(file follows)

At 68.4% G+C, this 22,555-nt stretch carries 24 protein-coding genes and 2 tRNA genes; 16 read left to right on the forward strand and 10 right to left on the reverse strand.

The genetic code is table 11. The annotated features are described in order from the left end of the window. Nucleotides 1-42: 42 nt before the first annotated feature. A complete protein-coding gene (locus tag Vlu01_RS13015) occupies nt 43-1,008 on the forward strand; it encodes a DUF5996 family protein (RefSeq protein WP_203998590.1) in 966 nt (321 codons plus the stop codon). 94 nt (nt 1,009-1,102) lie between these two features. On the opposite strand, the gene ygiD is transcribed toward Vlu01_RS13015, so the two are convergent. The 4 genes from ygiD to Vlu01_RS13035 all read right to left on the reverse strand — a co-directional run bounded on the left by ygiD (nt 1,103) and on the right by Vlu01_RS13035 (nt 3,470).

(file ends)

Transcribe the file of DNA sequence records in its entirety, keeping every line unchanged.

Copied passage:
At 68.4% G+C, this 22,555-nt stretch carries 24 protein-coding genes and 2 tRNA genes; 16 read left to right on the forward strand and 10 right to left on the reverse strand.

The genetic code is table 11. The annotated features are described in order from the left end of the window. Nucleotides 1-42: 42 nt before the first annotated feature. A complete protein-coding gene (locus tag Vlu01_RS13015) occupies nt 43-1,008 on the forward strand; it encodes a DUF5996 family protein (RefSeq protein WP_203998590.1) in 966 nt (321 codons plus the stop codon). 94 nt (nt 1,009-1,102) lie between these two features. On the opposite strand, the gene ygiD is transcribed toward Vlu01_RS13015, so the two are convergent. The 4 genes from ygiD to Vlu01_RS13035 all read right to left on the reverse strand — a co-directional run bounded on the left by ygiD (nt 1,103) and on the right by Vlu01_RS13035 (nt 3,470).